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Photo essay: Yemeni children are receiving their passport for life


A group of children from Taiz holding their long-awaited birth certificates, allowing them to finally have access to one of their fundamental rights.

Story by Ali Qasem Ali, Communication Officer, UNICEF Aden Field Office

Aden and Lahj, Yemen, 24 December 2018 – Do you have a name and surname? Do you know the date you were born? Are these data included in your identification? Then you are privileged compared to the children in Yemen. Nearly 83% of the children in the country do not have a birth certificate, which means they have no legal identity, no right to a name, nationality or family relations. This makes them invisible to the world.

Not having a registration affects particularly children from displaced or marginalised communities, who are already suffering from various other forms of discrimination. For Ali Nasr and other many children, this has recently changed, the young 5-year old boy from a marginalized community, the Muhamasheen, received his birth certificate on 3rd December 2018.


Ali Nasr has a smile on his face after receiving his birth certificate.

One of the key activities carried out by UNICEF’s Child Protection programme in the country, is to support birth registration. Every year, there are over 900,000 new-born babies across Yemen, but those registered still remain a few.


“I am so glad today because I obtained this birth certificate for my younger child. I am confident that this will help him to acquire all his rights as a Yemeni citizen,” says Noura Ahmed, from Lahj governorate, with her son.

A birth certificate is a passport to citizenship and participation in society, and the foundation for the realization of many other human rights integral to a child’s development, protection and well-being.

Without birth registration, children’s access to basic social services such as education and health care may be at risk. That’s why UNICEF and its contributing donors are intervening to make sure that children in Yemen can have access to this fundamental right.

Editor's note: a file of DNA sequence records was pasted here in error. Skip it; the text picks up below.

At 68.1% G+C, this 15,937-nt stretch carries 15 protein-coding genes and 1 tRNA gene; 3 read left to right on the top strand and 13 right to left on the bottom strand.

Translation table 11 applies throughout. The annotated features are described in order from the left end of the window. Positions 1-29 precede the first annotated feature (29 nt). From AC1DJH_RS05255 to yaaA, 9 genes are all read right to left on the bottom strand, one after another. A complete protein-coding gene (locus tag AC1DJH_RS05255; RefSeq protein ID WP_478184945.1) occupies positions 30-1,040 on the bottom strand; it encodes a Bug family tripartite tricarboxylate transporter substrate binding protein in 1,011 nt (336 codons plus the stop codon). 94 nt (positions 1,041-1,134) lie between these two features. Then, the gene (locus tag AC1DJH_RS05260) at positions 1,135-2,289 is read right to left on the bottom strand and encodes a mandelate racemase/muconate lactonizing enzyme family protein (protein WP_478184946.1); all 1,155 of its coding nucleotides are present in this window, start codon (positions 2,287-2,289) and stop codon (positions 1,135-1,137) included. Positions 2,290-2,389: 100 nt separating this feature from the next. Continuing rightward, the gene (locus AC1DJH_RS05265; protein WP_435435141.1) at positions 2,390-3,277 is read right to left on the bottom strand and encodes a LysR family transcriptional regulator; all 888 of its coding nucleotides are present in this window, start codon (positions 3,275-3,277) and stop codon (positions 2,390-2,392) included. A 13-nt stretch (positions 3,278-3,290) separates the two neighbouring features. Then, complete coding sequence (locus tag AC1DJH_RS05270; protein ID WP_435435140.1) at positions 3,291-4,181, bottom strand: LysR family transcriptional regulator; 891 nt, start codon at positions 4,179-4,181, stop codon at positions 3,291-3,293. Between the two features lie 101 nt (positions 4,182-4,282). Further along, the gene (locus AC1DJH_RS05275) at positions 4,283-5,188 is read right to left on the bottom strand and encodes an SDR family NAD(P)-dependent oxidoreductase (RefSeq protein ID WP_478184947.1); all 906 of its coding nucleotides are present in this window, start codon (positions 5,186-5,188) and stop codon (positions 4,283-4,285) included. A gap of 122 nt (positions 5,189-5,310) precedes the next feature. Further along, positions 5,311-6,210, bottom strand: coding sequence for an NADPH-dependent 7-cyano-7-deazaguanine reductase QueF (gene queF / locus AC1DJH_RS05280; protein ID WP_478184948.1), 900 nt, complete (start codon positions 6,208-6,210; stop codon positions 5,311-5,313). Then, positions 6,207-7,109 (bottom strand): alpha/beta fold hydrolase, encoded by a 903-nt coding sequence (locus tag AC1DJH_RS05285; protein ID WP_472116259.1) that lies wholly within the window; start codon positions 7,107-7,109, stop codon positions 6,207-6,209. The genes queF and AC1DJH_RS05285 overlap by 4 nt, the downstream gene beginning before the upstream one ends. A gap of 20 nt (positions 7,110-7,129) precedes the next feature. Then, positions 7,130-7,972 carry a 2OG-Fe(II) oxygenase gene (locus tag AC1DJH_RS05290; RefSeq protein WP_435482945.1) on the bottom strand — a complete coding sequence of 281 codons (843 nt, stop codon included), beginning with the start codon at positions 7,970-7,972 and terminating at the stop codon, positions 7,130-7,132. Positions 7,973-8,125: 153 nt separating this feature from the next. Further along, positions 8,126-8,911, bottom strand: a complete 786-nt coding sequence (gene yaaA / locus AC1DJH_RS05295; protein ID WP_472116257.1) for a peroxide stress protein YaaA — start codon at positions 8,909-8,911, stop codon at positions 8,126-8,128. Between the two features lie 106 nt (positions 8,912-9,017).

Parents queuing to obtain birth certificates in one of the civil status centers in Daar Saad district, in Aden governorate.


“I thought that with the ongoing conflict my son Munsef wouldn’t be able to receive his birth certificate, and I was surprised and shocked today when, after such a long time, we finally received it here in our small town, without having to travel anywhere,” happily tells Mohammed Abdulkawi, from Almelah district, in Lahj governorate.


A member of the civil committee handing a birth certificate to one of the beneficiaries in Al-Melah district, in Lahj governorate.

Through its Child Protection programme, UNICEF, with the support of the local authorities and its implementing partners, targets the most vulnerable children in conflict-affected areas of Yemen with interventions including victim assistance, family tracing and reunification, documentation of child rights violations and referrals to child protection services.

UNICEF and the European Union remain committed to support birth registration within the context of an overall child protection system, recognizing the link between non-registration and the risk of exploitation and abuse.

With the contribution of the European Union, UNICEF continues to engage with the Civil Registration Authority to support the implementation of a new birth registration system through capacity building activities, rapid campaigns and the roll-out of a routine birth registration electronic system, which has been installed in 44 different locations in four governorates across the country.

 

 
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